Some years ago I wrote a poem called ‘A Table of Coincidences’, which contained the lines: ‘the day Christopher Columbus discovered America / Was the day Piero della Francesca died.’ This is a verifiable fact, unless changes in the Western calendar have altered things. Clearly, I was being sententious and reactionary: the ancient good of the world and its new doubtfulness seemed to start on the one day. A hostile reviewer pointed out that every date in the world is the anniversary of some other date, and poured scorn on my notion by suggesting that a momentous event like the Armistice in 1918 might share a date with the invention of Coca-Cola. But we still honour anniversaries, and I am only too conscious of the 365 days that have passed since 11 September 2001.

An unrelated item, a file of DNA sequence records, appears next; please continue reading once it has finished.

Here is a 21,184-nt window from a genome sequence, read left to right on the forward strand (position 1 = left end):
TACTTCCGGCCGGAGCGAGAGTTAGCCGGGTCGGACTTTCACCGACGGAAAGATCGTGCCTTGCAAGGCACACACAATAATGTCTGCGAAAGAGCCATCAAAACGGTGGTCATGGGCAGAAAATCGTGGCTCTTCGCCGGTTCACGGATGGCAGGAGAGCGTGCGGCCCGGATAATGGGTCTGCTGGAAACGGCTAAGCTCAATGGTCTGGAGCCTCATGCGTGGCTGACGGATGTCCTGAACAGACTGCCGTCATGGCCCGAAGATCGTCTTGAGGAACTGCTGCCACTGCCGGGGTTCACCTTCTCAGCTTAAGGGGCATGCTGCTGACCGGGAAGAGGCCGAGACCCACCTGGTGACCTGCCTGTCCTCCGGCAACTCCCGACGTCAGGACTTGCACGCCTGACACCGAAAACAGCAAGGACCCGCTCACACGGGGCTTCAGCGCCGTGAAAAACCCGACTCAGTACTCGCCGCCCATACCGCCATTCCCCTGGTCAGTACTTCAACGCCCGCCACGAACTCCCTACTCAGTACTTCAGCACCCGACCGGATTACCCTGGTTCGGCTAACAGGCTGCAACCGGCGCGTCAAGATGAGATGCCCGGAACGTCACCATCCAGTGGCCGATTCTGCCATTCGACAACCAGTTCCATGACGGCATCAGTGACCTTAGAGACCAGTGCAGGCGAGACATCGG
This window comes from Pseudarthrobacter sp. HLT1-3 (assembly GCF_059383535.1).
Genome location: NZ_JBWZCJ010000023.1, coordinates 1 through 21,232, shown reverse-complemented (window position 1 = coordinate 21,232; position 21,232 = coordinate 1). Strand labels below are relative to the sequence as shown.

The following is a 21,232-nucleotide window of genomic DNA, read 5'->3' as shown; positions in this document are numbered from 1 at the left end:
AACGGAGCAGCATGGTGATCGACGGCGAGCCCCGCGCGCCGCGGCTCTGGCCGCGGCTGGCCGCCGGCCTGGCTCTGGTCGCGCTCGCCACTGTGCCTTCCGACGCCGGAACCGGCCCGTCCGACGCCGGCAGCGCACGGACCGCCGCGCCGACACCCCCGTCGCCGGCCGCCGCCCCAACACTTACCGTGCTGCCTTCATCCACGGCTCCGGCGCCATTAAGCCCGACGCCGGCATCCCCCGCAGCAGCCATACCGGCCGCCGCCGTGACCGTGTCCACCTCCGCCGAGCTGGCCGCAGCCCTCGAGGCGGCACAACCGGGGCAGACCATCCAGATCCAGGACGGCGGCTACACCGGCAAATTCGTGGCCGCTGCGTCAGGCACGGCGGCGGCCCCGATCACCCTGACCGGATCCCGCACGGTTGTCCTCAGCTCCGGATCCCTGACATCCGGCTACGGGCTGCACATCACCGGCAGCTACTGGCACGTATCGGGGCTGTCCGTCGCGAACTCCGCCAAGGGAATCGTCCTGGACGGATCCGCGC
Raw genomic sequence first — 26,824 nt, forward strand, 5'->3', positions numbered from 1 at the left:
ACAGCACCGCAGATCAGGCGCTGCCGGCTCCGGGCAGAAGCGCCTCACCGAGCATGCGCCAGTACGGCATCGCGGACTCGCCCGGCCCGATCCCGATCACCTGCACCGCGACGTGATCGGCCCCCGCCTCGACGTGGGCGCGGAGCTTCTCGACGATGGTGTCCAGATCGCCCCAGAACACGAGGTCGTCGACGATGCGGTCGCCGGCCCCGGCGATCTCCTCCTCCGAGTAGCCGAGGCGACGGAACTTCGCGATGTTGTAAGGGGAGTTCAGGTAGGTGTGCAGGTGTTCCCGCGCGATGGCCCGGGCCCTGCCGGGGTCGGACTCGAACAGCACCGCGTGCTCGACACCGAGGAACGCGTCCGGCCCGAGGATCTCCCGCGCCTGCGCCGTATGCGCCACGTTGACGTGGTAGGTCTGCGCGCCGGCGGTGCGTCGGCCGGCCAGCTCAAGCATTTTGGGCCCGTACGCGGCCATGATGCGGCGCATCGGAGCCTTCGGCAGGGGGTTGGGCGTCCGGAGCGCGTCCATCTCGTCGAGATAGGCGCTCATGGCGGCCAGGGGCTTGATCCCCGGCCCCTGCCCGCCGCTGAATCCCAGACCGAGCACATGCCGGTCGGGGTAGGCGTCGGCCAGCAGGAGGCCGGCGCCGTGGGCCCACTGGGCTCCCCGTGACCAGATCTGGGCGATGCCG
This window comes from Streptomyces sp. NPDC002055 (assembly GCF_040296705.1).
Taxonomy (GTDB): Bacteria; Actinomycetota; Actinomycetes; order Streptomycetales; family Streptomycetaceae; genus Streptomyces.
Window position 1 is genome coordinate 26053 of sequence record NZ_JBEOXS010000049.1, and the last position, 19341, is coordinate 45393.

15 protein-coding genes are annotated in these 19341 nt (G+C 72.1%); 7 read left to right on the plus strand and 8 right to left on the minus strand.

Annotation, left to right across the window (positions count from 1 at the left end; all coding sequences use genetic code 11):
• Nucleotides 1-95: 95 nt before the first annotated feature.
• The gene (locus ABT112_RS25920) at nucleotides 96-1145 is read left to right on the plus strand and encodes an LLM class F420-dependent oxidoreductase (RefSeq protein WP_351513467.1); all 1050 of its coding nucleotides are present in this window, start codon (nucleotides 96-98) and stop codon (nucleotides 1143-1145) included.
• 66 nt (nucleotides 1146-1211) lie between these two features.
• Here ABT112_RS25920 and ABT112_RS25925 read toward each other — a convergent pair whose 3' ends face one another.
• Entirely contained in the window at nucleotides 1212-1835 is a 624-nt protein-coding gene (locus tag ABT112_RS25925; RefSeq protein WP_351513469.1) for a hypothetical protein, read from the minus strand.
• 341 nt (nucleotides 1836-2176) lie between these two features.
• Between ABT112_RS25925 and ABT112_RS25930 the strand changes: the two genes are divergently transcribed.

Let me remind you, however, of a different anniversary. Fifty years earlier, on 11 September 1951, Igor Stravinsky’s opera The Rake’s Progress was given its première at Teatro La Fenice in Venice. The Twin Towers was a calamity: The Rake’s Progress, a celebration. The world is always ending and beginning. All writers, but especially poets, only comment on the world: they are seldom good at causing things to happen. This essay continues the sententiousness of the self-quotation I began with: from the Iliad to King Lear to Fredy Neptune and Mercian Hymns, poetry goes on being the world’s most unquenchable commentator. We may be tempted to say, rather sniffily, that it tends to be ‘the Questioner who sits so sly’, or we may puritanically rebuke it in the person of Thersites in Troilus and Cressida – ‘nothing but wars and lechery’ – but it does us the signal service of miniaturising our pain while intensifying our feelings. It has survived thousands of years of being ignored by the history-makers, who might discover, if they came back, that its ‘out-of-the-corner-of-the-mouth’ commentary is all they have to be remembered by.